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|Karadag A, Sengul T and Eroglu K|
|Koç University School of Nursing, Turkey|
|ScientificTracks Abstracts: J Nurs Care|
|Objective: This longitudinal intervention study aimed to develop the critical thinking skills of nursing students. In this manuscript, we provide an evaluation of the first year data and results. Method: The study was performed during the 2014-2015 academic year of a foundation university. The study sample consisted of 22 undergraduate nursing students taking a critical thinking course for 3 hours a week. Data were collected during Spring 2015 using the Student Descriptive characteristics form and the California Critical Thinking Disposition Inventory (CCTDI). The CCTDI was administered twice to the students, in the first and last week of the course. Data were analyzed using numbers, percentages and calculated means, along with the Wilcoxon test and the McNemar’s significance test. Results: The study results indicated that the ratio of students exhibiting low- and moderate-level critical thinking was 90.6% and 9.1%, respectively, during the first application of the CCTDI; and 81.8% and 18.2%, respectively, during the second application of the CCTDI. The difference between these 2 applications was not significant (p>0.05). The mean total CCTDI scores of the students in the first and second application were X =210±22.3 and X =221±24.4, respectively; the difference between these scores was found to be significant (p<0.05). Furthermore, the difference between the mean CCTDI sub-scale scores for the first and second applications were significant for the truth-seeking, open-mindedness and analytical thinking sub-scales (p<0.05), and not significant for the systematicity, self-confidence and curiosity sub-scales (p>0.05). Conclusion: We determined that nursing students generally had low critical thinking disposition scores, and that the critical thinking course contributed to the development of their critical thinking skills. Based on these results, we recommend including courses on critical thinking into the curricula of nursing programs, and planning learning experiences that would help improve critical learning skills.|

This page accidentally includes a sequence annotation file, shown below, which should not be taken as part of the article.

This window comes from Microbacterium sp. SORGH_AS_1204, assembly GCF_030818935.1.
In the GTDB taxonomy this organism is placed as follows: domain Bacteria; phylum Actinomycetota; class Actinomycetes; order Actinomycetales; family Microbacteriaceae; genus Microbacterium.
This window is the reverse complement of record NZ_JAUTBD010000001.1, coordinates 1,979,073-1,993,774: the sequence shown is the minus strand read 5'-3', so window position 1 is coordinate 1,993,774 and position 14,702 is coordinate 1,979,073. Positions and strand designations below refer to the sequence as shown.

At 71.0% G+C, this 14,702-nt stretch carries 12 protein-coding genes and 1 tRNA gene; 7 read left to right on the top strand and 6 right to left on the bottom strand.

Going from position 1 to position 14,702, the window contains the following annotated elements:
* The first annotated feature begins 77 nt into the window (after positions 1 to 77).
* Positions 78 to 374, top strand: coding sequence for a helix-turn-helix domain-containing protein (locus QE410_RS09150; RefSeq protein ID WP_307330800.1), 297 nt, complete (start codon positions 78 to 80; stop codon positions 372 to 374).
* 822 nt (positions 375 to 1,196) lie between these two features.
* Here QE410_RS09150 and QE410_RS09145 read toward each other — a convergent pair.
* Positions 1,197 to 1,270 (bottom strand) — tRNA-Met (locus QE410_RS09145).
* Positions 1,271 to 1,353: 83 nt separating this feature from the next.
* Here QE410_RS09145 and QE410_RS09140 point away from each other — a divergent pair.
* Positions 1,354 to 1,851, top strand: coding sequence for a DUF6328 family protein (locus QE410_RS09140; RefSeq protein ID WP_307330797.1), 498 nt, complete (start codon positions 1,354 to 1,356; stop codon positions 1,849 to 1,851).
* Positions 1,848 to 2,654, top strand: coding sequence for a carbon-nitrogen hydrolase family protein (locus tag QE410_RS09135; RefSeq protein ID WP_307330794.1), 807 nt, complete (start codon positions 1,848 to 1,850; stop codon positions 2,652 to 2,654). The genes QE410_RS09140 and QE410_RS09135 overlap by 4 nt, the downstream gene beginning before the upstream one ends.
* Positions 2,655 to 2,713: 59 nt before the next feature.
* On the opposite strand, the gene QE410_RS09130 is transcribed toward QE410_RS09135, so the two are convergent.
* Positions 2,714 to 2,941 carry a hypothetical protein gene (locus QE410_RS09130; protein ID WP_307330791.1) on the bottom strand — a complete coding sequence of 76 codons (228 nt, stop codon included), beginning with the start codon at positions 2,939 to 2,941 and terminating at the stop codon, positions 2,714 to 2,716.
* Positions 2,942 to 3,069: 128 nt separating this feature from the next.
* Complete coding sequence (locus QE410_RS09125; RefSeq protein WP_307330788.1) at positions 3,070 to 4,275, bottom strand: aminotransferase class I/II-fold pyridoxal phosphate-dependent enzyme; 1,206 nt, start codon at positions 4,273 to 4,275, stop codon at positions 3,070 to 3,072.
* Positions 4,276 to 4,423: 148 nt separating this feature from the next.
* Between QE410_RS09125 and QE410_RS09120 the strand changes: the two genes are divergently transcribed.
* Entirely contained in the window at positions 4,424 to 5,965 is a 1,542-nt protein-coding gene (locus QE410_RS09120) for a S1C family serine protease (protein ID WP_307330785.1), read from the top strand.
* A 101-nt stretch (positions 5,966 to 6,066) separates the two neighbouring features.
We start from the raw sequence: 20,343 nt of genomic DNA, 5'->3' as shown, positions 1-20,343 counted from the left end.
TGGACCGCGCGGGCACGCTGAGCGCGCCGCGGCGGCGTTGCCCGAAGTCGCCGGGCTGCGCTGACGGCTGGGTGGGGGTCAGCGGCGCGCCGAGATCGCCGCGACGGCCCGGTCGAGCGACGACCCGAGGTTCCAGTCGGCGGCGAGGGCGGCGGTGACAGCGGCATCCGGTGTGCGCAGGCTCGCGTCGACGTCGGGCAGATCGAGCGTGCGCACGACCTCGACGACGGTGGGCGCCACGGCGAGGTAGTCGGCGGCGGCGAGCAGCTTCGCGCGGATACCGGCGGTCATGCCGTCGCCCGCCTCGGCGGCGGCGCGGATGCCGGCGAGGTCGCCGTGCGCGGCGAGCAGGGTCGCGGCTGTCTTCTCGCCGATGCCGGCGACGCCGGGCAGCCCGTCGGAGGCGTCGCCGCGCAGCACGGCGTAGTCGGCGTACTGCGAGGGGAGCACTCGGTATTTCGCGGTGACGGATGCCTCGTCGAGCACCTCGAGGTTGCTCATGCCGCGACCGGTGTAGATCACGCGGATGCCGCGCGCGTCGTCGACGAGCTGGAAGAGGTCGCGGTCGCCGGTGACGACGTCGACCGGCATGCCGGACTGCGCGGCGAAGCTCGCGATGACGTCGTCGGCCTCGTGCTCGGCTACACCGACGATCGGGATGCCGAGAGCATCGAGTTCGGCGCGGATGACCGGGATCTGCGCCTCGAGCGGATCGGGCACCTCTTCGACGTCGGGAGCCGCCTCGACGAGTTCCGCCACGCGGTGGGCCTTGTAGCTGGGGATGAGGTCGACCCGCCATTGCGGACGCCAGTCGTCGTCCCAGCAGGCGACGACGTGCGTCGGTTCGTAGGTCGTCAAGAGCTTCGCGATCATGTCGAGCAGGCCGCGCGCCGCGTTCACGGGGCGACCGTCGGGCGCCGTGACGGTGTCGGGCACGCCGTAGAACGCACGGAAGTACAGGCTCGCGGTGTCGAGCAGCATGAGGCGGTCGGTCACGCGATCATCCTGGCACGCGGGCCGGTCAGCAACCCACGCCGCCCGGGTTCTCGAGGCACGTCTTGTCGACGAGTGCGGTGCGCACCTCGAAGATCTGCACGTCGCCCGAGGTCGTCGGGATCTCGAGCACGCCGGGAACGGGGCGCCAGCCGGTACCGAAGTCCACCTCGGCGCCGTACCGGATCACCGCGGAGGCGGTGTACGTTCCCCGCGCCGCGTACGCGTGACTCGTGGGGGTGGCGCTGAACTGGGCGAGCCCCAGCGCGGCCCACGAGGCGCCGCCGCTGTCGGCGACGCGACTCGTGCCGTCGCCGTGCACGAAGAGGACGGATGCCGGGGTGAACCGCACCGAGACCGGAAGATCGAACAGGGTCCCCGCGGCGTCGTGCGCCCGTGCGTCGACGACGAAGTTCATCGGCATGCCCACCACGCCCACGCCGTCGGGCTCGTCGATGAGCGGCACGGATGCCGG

Tuba ŞENGÜL is currently working as a clinical instructor at Koç University School of Nursing, Turkey. She completed her BSN Uludag University, Nursing School and masters at Marmara University and currently pursuing her doctoral at Istanbul University, Turkey. She has published more than 3 papers and attended several international conferences.
Email: [email protected]
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